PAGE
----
Colloquium for Mike Titterington

The colloquium held today at Glasgow University in honour of Mike Titterington for his retiral was highly enjoyable! First, it was a pleasure to celebrate Mike’s achievements at this (early) stage of his career, along with people from Glasgow but also from all over the UK and even from Australia, among whom a lot of friends. Second, the (other) talks were highly interesting, with Peter Hall talking about the asymptotics of records, Byron Morgan about identifiability in capture-recapture models, Peter Green presenting a graphical diagnostic for spotting divergence between prior and likelihood in multivariate models, and Adrian Bowman illustrating advanced face analysis using principal curves on lips and faces. Third, I got a fair amount of questions and comments about ABC in general and ABC model choice in particular, including David Cox commenting that ABC was an important new topic and suggesting using goodness-of-fit tools for model comparison. The symposium per se ended up with a specially designed cake covering (in sugar!) some of Mike’s academic endeavours during the past years. While a formal affair for which I had to run to get a shirt, the diner was equally enjoyable, including a simultaneously witty and deep after-dinner talk paying tribute to Mike’s contributions by David Cox (who was Mike’s predecessor as editor of Biometrika) and a funny conclusion by John McColl who dug out a 1976 probability assignment he had from Mike that was the Monty Hall problem.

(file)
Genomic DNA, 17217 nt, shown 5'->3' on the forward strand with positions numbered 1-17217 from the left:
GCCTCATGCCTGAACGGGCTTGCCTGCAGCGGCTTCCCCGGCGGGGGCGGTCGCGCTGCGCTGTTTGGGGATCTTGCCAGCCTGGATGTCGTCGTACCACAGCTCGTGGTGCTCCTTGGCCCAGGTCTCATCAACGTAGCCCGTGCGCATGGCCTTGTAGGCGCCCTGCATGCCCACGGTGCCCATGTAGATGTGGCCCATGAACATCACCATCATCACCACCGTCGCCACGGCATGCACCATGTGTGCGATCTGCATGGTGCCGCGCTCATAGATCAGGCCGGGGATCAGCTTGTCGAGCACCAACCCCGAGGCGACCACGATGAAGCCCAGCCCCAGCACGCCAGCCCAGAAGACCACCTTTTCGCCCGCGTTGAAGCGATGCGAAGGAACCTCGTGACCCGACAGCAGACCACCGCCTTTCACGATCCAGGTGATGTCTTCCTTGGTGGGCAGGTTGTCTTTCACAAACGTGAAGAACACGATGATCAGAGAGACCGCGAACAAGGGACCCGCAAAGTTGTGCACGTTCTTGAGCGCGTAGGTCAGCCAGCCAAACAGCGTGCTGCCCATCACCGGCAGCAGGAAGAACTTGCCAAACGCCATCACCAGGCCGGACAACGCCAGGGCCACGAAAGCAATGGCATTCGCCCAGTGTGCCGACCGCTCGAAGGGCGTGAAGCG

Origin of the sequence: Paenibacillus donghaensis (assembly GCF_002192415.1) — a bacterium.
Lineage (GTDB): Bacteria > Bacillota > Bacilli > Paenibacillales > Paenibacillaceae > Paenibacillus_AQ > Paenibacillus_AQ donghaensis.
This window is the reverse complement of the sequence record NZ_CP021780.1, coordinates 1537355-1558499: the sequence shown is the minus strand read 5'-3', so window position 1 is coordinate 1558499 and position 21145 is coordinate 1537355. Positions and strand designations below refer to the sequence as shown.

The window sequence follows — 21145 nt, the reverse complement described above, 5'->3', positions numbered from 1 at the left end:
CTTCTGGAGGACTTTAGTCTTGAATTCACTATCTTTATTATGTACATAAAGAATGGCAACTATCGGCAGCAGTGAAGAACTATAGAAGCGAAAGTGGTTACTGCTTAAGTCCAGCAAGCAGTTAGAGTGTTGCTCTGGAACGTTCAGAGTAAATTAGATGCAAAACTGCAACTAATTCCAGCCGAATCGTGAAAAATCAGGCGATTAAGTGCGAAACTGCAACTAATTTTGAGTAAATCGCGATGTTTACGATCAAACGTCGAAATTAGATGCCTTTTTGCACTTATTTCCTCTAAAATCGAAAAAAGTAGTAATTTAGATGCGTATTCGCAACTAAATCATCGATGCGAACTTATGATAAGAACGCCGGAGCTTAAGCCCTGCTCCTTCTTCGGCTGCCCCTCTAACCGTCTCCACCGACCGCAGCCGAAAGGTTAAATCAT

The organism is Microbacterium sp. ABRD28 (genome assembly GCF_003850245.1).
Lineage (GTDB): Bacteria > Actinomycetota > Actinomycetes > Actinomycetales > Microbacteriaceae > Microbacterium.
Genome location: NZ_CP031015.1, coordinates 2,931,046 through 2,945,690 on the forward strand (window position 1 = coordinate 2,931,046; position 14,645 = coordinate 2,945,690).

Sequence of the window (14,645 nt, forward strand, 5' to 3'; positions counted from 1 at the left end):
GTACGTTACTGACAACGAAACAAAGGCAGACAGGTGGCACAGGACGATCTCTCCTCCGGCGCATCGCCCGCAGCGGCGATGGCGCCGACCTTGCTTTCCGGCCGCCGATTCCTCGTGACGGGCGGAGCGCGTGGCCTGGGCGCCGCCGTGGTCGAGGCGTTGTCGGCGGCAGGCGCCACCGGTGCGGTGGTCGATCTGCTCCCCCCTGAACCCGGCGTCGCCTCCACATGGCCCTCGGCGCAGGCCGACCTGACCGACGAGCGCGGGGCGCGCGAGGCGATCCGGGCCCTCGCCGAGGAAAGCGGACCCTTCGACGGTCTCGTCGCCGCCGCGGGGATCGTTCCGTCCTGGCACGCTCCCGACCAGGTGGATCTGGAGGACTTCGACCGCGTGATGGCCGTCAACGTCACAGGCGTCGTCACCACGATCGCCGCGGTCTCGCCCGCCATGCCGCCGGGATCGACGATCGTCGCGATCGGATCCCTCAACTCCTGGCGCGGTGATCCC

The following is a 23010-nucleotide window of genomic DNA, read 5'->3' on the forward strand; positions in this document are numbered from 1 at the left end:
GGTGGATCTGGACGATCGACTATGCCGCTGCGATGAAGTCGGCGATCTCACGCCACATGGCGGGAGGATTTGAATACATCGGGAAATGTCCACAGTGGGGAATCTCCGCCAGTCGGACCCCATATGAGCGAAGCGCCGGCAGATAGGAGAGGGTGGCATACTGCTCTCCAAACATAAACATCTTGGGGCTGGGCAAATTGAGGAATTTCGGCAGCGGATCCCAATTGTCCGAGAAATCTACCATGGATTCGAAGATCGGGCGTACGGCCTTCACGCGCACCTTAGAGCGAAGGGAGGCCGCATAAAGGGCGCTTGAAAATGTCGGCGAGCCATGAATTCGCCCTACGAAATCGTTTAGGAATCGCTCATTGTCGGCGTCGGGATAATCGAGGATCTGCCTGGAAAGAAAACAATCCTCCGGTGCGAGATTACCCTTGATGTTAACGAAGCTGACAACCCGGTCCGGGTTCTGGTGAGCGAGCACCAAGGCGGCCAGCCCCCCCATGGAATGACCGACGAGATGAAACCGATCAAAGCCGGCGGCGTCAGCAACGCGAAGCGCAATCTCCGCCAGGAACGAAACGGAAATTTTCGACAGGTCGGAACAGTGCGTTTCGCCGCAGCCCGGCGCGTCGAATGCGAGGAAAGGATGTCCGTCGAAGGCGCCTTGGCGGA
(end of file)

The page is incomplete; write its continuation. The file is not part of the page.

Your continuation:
The next celebration of that kind I am taking part in is Hans Künsch’s 60th birthday in Zürich next October. Looking forward to it!

4 Responses to “Colloquium for Mike Titterington”

  1. […] I have to rewrite my talk for the seminar in Glasgow tomorrow in order to remove the overlap with my talk there last year… (I note that I have just managed to fly to Scotland with no lost bag, a true achievement!) […]

  2. […] above remark is quite interesting, especially when accounting for David Cox’ current appreciation of ABC techniques. The impossibility to generate from a posited model as some found in econometrics […]

  3. […] above remark is quite interesting, especially when accounting for David Cox’ current appreciation of ABC techniques. The impossibility to generate from a posited model as some found in econometrics […]

  4. […] posted in the recent entry about the colloquium for Mike Titterington’s retiral, I will attend another colloquium this […]

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